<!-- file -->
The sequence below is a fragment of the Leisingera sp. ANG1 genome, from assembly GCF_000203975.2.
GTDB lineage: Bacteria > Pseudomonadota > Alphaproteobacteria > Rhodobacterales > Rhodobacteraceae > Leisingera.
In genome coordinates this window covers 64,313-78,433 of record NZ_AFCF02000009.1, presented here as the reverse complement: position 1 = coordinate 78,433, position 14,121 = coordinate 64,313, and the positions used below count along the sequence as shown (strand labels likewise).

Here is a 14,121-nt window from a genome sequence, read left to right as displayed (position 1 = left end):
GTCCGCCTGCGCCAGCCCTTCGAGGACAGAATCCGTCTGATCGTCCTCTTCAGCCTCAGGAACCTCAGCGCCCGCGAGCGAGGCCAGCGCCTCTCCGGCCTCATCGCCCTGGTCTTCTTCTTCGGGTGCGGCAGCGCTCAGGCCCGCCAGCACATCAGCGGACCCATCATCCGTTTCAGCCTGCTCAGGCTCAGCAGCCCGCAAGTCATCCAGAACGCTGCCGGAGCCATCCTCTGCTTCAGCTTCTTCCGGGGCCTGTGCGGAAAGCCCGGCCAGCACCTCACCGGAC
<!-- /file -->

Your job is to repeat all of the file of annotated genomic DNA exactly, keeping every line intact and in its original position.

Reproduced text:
The sequence below is a fragment of the Leisingera sp. ANG1 genome, from assembly GCF_000203975.2.
GTDB lineage: Bacteria > Pseudomonadota > Alphaproteobacteria > Rhodobacterales > Rhodobacteraceae > Leisingera.
In genome coordinates this window covers 64,313-78,433 of record NZ_AFCF02000009.1, presented here as the reverse complement: position 1 = coordinate 78,433, position 14,121 = coordinate 64,313, and the positions used below count along the sequence as shown (strand labels likewise).

Here is a 14,121-nt window from a genome sequence, read left to right as displayed (position 1 = left end):
GTCCGCCTGCGCCAGCCCTTCGAGGACAGAATCCGTCTGATCGTCCTCTTCAGCCTCAGGAACCTCAGCGCCCGCGAGCGAGGCCAGCGCCTCTCCGGCCTCATCGCCCTGGTCTTCTTCTTCGGGTGCGGCAGCGCTCAGGCCCGCCAGCACATCAGCGGACCCATCATCCGTTTCAGCCTGCTCAGGCTCAGCAGCCCGCAAGTCATCCAGAACGCTGCCGGAGCCATCCTCTGCTTCAGCTTCTTCCGGGGCCTGTGCGGAAAGCCCGGCCAGCACCTCACCGGAC